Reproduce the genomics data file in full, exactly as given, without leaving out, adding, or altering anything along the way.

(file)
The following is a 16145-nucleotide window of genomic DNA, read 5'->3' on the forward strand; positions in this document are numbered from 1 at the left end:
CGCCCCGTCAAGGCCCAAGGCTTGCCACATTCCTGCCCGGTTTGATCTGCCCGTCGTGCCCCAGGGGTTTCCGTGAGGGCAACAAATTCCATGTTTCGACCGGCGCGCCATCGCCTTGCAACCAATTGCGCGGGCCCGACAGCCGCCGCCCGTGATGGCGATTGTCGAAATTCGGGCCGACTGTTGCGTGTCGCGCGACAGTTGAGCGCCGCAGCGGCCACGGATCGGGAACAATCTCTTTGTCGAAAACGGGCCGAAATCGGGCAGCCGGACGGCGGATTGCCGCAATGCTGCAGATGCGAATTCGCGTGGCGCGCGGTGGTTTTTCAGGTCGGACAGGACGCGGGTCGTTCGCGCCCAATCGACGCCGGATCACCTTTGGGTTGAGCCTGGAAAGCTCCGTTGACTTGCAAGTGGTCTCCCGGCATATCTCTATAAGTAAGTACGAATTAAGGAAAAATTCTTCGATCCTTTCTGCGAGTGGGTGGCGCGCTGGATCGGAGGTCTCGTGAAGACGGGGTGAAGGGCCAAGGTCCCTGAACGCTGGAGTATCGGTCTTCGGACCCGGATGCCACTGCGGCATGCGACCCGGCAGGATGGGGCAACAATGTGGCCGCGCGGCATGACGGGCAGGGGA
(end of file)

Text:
The following is a 16145-nucleotide window of genomic DNA, read 5'->3' on the forward strand; positions in this document are numbered from 1 at the left end:
CGCCCCGTCAAGGCCCAAGGCTTGCCACATTCCTGCCCGGTTTGATCTGCCCGTCGTGCCCCAGGGGTTTCCGTGAGGGCAACAAATTCCATGTTTCGACCGGCGCGCCATCGCCTTGCAACCAATTGCGCGGGCCCGACAGCCGCCGCCCGTGATGGCGATTGTCGAAATTCGGGCCGACTGTTGCGTGTCGCGCGACAGTTGAGCGCCGCAGCGGCCACGGATCGGGAACAATCTCTTTGTCGAAAACGGGCCGAAATCGGGCAGCCGGACGGCGGATTGCCGCAATGCTGCAGATGCGAATTCGCGTGGCGCGCGGTGGTTTTTCAGGTCGGACAGGACGCGGGTCGTTCGCGCCCAATCGACGCCGGATCACCTTTGGGTTGAGCCTGGAAAGCTCCGTTGACTTGCAAGTGGTCTCCCGGCATATCTCTATAAGTAAGTACGAATTAAGGAAAAATTCTTCGATCCTTTCTGCGAGTGGGTGGCGCGCTGGATCGGAGGTCTCGTGAAGACGGGGTGAAGGGCCAAGGTCCCTGAACGCTGGAGTATCGGTCTTCGGACCCGGATGCCACTGCGGCATGCGACCCGGCAGGATGGGGCAACAATGTGGCCGCGCGGCATGACGGGCAGGGGA